Sunday, October 25, 2015

   Blog#44:  Acupuncture Can Support Your Health through the Holidays

The holidays, beginning with Halloween, with its sugar overload, moving on through Thanksgiving, with its massive feast, and ending with Christmas, Kwanza or Hanukah, with their rituals, rich food and close interaction with family and friends, can stress our digestive and nervous systems.  Acupuncture, with its ability to calm the mind and relax the body, as well as its ability to support the digestive and eliminative systems, can be helpful at the times we encounter these stressors, and also afterward, when we may be suffering some of the discomforts arising from the holidays’ excesses and other challenges.  

A skillful acupuncture treatment can help relax the gallbladder sphincter and allow it to empty into the duodenum, thus taking stress off the liver.  This can alleviate or eliminate abdominal pain which some of us experience after a large meal of rich food.  This same treatment approach can also help relax tense muscles, especially the gluteals and the piriformis (all located in the buttock area), the muscles running along the spinal column (the paraspinal muscles), and muscles in the thighs and legs. 

A special combination of acupuncture points, referred to as the four gates, can help circulate blood and energy throughout the body and result in a more relaxed body and a calmer mind.  Special points on the abdomen located on either side of the navel as well as above and below the navel, can often help alleviate constipation, gas, abdominal bloating, and even acid reflux.  Included below is a link to an article published by the University of Chicago listing the many scientifically proven benefits of a good acupuncture treatment.  

Quite a few points on the body respond well to direct or circular clockwise pressure; they are safe and are worth a try if you find yourself in discomfort and unable to find an acupuncturist for treatment.  One point is liver 3 (translated from the Chinese as Great Surge), located between the first and second toes.  Below is a link to an excellent short You Tube instruction about locating and massaging this point.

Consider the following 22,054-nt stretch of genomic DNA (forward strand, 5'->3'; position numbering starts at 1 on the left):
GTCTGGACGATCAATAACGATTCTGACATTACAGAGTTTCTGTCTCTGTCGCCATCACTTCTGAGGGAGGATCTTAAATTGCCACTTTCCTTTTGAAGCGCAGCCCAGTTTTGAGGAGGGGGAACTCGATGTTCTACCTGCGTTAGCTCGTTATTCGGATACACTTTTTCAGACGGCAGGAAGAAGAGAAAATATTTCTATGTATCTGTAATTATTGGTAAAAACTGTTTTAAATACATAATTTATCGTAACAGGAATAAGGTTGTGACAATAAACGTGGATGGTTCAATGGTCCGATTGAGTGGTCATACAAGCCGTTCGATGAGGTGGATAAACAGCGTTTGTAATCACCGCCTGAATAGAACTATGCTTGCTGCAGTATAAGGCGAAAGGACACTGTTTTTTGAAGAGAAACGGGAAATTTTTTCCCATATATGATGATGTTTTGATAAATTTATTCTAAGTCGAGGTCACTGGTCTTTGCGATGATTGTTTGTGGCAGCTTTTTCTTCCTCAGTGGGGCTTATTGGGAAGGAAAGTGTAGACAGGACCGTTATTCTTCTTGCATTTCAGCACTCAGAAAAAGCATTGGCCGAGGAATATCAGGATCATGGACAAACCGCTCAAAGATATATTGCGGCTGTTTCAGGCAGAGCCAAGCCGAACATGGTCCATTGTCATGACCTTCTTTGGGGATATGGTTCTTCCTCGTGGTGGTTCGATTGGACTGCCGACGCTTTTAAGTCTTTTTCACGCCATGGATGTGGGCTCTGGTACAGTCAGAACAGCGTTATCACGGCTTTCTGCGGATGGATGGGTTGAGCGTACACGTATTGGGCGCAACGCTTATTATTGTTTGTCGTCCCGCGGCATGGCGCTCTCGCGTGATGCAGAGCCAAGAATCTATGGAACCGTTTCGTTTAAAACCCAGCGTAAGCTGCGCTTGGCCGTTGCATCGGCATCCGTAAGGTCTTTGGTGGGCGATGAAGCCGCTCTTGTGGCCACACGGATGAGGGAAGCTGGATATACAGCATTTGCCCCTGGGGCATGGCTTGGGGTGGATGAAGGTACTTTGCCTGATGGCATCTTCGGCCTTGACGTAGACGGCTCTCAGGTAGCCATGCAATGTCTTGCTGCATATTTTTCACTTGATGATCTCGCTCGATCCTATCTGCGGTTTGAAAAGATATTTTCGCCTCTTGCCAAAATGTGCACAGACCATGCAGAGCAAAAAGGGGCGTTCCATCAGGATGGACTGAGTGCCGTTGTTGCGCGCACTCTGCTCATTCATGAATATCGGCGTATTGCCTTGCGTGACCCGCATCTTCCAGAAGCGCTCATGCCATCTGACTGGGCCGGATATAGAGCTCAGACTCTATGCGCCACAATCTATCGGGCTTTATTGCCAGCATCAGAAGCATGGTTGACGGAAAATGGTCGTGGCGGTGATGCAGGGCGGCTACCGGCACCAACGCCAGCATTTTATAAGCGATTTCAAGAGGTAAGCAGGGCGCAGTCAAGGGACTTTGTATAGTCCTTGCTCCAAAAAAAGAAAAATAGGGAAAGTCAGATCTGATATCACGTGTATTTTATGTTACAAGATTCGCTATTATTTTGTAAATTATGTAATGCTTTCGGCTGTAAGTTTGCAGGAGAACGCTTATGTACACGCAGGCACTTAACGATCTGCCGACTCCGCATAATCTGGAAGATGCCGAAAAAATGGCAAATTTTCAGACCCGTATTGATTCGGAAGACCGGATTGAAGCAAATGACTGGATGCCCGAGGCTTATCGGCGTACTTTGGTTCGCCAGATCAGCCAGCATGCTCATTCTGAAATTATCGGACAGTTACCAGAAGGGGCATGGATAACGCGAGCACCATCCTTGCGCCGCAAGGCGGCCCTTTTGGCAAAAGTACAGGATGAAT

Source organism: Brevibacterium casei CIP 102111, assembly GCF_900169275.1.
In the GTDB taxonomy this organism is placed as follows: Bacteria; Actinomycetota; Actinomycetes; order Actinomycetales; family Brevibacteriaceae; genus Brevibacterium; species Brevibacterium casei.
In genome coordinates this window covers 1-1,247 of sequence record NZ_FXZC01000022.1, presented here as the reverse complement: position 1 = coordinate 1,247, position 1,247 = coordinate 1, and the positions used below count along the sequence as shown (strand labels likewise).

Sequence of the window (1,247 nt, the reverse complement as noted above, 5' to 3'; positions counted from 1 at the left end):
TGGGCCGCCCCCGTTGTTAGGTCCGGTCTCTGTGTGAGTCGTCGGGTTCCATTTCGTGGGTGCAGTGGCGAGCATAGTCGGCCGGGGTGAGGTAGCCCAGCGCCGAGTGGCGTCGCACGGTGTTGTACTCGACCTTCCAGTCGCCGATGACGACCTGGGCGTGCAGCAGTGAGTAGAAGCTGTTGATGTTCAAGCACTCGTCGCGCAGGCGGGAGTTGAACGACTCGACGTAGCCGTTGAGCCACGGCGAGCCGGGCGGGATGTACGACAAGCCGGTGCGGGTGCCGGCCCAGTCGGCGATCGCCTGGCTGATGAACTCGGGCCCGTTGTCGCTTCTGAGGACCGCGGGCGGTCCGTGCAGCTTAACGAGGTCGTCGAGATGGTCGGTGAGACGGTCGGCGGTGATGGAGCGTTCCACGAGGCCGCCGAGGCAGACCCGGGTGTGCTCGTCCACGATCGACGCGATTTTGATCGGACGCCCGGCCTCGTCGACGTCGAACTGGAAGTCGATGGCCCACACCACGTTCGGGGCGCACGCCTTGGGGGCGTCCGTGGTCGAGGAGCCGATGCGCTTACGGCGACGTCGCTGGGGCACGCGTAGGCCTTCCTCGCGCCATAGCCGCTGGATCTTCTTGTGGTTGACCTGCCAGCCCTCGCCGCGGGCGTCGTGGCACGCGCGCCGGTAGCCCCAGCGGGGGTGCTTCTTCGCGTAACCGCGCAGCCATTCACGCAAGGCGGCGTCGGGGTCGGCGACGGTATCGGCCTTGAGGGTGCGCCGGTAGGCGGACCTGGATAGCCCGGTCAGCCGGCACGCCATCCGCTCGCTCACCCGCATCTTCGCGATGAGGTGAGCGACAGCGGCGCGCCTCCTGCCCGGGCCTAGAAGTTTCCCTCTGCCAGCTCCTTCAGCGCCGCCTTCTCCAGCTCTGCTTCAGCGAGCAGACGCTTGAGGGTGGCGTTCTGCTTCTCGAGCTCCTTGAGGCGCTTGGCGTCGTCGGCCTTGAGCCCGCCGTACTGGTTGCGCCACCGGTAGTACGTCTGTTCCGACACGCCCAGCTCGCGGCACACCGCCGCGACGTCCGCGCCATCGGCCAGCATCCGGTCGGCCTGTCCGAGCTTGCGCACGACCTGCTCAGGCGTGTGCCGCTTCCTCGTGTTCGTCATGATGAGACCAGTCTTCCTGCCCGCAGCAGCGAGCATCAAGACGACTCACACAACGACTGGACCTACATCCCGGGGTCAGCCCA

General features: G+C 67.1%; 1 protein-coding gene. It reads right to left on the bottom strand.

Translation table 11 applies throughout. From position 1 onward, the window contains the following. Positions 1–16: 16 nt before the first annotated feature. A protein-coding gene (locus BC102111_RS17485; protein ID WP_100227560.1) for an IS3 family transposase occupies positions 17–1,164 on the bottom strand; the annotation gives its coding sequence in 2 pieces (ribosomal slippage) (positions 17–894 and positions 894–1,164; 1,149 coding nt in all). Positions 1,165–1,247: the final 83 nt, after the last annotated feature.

A point that can be helpful in strengthening the function of the digestive tract and giving us more energy to get through those long hours of holiday festivity, is stomach 36 (translated from the Chinese as Leg Three Miles), located on the lateral aspect of the calf approximately three inches below the inferior border of the kneecap (patella).  Below is a link which shows how to locate and massage this point.

One last tip involves moving the hand downward, from one acupuncture point on the abdomen to another.  All the points encountered in this downward sweeping motion are located on the midline of the abdomen.  The uppermost point, Conception Vessel 12 (translated from the Chinese as Central Venter), is located approximately five inches above the navel, on the midline.  Below is a link to help you locate this point.  The bottom-most point, Conception Vessel 4 (translated from the Chinese as Gate of Origin), is located approximately three inches below the navel, also on the midline.  It is vital to make sure the sweeping motion is only directed downward; do not run your fingers back up this line in order to reach CV12 to repeat the sweep.  Instead, remove your hand completely from the abdomen and then place it again on CV12.  Below is a link that will help you locate CV4.

This blog’s offer:  contact me for an appointment to help you make it comfortably through the holidays, while retaining vitality and peace of mind.

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